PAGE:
WASHINGTON COUNTY, VA - 11-year old Ian Justice is the author of two books, and soon a third. They're a part of his seven-part children's series called "The Boy Named Ash''. Ian may not have realized when he was writing his books, how they could impact the lives of those reading them.
The books follow the life and times of a young boy named Ash.
"His crazy imagination gets him and all of his other friends into sticky situations and they have to try to find fun ways to get out of those situations," says Ian Justice.
When a local Damascus couple first read Ian's books they were immediately drawn to them.
"I just thought it was amazing that such a young boy could do books like that and the stories were so cute and enjoyable," says Janice Donovan.
But to the Donovans, the books mean something more. A few months earlier, they lost their baby grandson, Bennett. They say reading Ian's books are helping them find comfort and healing.
"It helped me I think to remember Bennett and realize that he's kind of living through Ian's books," Janice says.
Janice and David first met Ian and his father RJ, at their little book-swap library they built in memory of Bennett. Later that day, a visitor showed up in their front yard.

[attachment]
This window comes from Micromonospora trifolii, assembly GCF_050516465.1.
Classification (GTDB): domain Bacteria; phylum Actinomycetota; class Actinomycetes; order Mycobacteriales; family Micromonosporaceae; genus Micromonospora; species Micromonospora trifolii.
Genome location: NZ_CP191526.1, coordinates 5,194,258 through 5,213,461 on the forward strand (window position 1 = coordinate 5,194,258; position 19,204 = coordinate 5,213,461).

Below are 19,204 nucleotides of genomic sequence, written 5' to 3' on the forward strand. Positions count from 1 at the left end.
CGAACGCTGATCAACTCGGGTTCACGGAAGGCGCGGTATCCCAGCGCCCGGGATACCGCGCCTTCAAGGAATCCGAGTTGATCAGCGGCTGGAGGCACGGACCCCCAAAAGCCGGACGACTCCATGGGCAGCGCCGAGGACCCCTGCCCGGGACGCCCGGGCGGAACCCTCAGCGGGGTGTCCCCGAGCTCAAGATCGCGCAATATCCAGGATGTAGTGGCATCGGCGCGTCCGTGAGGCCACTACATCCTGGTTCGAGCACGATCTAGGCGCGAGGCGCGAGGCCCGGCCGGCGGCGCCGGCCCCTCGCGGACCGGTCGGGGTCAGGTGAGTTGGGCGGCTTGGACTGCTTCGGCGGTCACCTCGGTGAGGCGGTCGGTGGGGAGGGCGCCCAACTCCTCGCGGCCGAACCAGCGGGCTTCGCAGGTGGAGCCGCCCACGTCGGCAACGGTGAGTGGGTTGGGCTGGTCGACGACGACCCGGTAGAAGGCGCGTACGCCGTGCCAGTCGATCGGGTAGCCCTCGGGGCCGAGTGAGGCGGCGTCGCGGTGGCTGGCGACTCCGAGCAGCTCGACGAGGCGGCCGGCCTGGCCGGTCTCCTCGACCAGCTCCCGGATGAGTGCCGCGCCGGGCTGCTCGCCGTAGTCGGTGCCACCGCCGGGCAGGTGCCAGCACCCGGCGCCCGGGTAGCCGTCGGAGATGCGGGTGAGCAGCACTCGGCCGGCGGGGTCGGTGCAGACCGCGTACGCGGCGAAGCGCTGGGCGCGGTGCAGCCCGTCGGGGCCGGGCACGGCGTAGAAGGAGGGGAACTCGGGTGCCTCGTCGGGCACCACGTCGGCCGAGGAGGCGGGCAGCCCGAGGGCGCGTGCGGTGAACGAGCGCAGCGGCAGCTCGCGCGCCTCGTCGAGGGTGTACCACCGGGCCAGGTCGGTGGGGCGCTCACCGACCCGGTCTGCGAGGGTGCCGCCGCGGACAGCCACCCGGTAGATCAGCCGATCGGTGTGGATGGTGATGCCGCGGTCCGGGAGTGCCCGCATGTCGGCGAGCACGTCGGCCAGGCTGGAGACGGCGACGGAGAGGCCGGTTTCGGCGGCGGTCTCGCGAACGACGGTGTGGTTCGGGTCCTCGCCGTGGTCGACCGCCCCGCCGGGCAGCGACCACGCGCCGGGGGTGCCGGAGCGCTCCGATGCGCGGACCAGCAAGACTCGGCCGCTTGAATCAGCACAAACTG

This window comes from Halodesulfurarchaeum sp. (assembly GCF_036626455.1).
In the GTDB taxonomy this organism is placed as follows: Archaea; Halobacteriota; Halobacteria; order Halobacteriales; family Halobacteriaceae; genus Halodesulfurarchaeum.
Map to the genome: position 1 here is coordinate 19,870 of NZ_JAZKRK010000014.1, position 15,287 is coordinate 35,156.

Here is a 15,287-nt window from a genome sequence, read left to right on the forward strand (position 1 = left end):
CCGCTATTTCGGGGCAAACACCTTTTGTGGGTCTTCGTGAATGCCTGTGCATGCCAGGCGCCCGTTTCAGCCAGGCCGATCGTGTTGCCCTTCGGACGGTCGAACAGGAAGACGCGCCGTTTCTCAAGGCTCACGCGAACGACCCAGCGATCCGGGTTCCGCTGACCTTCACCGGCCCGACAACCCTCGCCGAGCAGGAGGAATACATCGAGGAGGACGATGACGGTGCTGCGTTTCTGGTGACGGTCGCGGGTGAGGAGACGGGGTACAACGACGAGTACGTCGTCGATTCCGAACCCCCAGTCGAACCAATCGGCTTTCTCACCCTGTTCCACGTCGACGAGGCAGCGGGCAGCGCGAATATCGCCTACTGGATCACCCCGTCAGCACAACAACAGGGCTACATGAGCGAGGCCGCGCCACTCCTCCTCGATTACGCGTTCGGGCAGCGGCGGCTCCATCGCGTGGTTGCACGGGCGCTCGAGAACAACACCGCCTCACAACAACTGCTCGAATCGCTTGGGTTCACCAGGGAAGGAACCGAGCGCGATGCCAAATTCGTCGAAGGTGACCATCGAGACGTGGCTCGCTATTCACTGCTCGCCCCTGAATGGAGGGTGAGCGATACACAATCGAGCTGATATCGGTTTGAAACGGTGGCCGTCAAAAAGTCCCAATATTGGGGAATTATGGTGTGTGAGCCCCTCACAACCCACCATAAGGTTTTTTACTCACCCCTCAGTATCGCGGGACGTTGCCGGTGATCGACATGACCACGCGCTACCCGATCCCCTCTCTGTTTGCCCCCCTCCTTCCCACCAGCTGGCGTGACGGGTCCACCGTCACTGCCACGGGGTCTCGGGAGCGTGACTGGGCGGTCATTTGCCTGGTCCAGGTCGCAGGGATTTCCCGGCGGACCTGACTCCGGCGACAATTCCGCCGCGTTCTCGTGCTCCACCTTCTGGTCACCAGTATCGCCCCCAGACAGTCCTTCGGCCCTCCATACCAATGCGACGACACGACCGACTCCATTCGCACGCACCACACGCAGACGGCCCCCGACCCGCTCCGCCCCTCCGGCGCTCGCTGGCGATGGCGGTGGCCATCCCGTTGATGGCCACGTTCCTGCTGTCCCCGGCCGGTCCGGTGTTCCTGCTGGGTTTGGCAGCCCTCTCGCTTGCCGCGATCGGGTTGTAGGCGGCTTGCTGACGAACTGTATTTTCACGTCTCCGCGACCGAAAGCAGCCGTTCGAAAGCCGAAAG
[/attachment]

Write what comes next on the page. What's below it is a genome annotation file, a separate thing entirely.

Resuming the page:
"It happened to be RJ, he had no idea where we lived, and he told us Ian was writing a book and he was wondering if Ian could dedicate that book to our grandson, and we agreed," Janice says.
"I like helping people and I do realize what they're going through. I never had that happen to me, but I know how they feel," Ian says.
David says the dedication means a lot to him, and he hopes others can find support in Ian's words.
"It gives his books more of a purpose to me, his dedications, and I think it will help a lot of families, and I just think it's a great concept for a young boy," David says.
Ian says he wants to continue dedicating his books, and he hopes they will touch the lives of others as well.
"It's amazing that a young boy is giving back to society right now at his age. he probably doesn't realize how much he's giving back, but he is," Janice says.